In the summer of 2010, Cook received the news that she would need a double lung transplant, but was taken off the donor list because of a high antibody count in her bloodstream, making surgery too risky.
“For a moment, I had a glimmer of hope,” she says through tears. “I saw myself chasing my granddaughter around the yard and walking on the beach with my girls. And just like that, it was taken away.”
Duke University Hospital gave Cook her hope back when they told her she’d eligible for the transplant if they were able to lower her antibody numbers with treatment. They also informed her it would cost nearly $85,000 out of pocket.
Since September 2010, Cook has been able to raise $72,000 through fundraisers and the charitable organization Children’s Organ Transplant Association. All the money raised is in a bank account set up by the organization, and if for some reason Cook can’t have the transplant, the money will be donated to another transplant patient.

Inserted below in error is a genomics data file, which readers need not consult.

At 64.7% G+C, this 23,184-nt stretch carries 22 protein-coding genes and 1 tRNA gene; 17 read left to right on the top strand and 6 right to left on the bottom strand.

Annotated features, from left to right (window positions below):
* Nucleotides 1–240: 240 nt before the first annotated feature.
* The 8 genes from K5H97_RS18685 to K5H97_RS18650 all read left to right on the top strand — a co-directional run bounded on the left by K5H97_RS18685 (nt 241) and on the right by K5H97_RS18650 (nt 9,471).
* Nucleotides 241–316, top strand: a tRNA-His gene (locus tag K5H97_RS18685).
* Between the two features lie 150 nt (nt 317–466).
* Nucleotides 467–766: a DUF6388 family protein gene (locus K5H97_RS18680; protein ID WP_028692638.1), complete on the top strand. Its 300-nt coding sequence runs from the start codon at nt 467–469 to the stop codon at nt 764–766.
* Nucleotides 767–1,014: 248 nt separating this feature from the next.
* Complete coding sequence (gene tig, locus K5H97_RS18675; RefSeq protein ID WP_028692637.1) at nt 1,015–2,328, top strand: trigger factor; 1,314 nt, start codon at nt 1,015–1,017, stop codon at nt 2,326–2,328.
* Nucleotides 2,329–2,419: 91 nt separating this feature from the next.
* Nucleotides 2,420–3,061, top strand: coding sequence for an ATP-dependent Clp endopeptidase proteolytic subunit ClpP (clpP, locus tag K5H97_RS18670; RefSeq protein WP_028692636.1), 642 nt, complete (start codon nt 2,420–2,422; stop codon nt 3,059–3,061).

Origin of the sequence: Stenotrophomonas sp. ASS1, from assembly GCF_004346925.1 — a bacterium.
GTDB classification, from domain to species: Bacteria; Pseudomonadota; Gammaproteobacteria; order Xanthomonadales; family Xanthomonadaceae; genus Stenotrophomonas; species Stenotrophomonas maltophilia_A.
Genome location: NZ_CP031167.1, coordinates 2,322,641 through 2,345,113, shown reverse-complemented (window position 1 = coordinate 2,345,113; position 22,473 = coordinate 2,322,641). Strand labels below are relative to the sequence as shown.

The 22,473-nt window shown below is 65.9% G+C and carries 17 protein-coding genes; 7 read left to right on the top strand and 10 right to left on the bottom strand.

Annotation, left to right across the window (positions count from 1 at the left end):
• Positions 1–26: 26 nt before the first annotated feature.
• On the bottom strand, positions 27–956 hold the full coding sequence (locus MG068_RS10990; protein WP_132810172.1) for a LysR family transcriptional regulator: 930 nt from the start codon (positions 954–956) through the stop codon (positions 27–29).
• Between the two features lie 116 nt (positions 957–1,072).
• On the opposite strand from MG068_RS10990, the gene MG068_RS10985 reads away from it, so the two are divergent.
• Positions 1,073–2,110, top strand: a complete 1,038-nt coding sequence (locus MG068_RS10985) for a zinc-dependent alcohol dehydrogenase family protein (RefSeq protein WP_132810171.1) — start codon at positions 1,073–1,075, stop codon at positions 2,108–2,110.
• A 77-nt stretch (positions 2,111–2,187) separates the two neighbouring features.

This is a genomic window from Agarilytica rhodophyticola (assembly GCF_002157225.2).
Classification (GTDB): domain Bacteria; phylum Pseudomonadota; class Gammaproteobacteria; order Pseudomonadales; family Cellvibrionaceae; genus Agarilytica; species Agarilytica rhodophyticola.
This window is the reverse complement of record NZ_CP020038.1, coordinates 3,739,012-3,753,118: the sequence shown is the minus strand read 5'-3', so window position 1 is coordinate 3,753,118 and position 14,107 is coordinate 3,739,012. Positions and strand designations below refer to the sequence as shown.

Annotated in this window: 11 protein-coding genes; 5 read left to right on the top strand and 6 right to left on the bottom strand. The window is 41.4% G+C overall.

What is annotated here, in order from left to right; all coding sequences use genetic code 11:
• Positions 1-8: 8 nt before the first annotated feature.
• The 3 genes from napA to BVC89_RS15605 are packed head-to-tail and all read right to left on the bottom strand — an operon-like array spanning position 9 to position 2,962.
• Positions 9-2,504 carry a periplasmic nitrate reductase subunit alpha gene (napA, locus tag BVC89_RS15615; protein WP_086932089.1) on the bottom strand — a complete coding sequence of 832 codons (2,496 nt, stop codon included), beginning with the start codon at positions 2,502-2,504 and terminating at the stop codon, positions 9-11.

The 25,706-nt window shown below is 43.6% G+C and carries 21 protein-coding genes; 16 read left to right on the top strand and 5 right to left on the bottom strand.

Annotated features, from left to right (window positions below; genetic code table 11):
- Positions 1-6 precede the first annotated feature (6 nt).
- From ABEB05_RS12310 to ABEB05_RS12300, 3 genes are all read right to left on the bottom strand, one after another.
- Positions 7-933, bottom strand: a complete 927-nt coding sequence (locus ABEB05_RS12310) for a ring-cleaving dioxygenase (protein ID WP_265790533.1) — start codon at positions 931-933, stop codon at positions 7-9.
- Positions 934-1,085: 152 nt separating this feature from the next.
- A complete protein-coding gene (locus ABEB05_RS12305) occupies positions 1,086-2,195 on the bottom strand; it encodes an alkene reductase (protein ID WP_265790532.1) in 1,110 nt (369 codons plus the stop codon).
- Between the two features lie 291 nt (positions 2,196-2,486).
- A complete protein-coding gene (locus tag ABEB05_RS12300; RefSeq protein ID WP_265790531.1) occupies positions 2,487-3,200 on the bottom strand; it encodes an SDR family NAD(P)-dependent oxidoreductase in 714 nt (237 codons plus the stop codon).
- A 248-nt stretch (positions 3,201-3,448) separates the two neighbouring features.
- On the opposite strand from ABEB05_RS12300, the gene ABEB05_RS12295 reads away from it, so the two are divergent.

Cook says she’s thrilled Alpha-1 Village is part of her life. It’s the first organization in the Charlotte region for Alpha-1 patients, and most are excited simply because they’ve never met anyone else with the disease.
“We started our support group in November (2010) and had about 15 Alphas show up,” says Jollie. “It was amazing to hear everyone’s different stories, because the disease affects each patient differently.”
Hund adds, “Everyone was there to support one another, which is so important. We want them to learn how to live life, instead of life living them.”
On March 16, the nonprofit will be holding the Birdies and Bagpipes golf tournament at the Ballantyne Hotel and Resort, where they also hold their support group meetings. The tournament will feature live entertainment, dinner, awards and a silent auction. Individuals are $150 and foursomes are $525, and all proceeds will go toward the creation of the village event in Asheville.
“We can make it, as long as we do this together,” says Jollie. “We want patients to know that this is the end. Alpha-1 is not a death sentence. We’re here to support you.”
More InformationFor more information on Alpha-1 Village Foundation, visit their Facebook page.
To register for the Birdies and Bagpipes golf tournament, visit http://birdiesandbagpipes.eventbrite.com.
To donate to Sandra Cook, visit her website.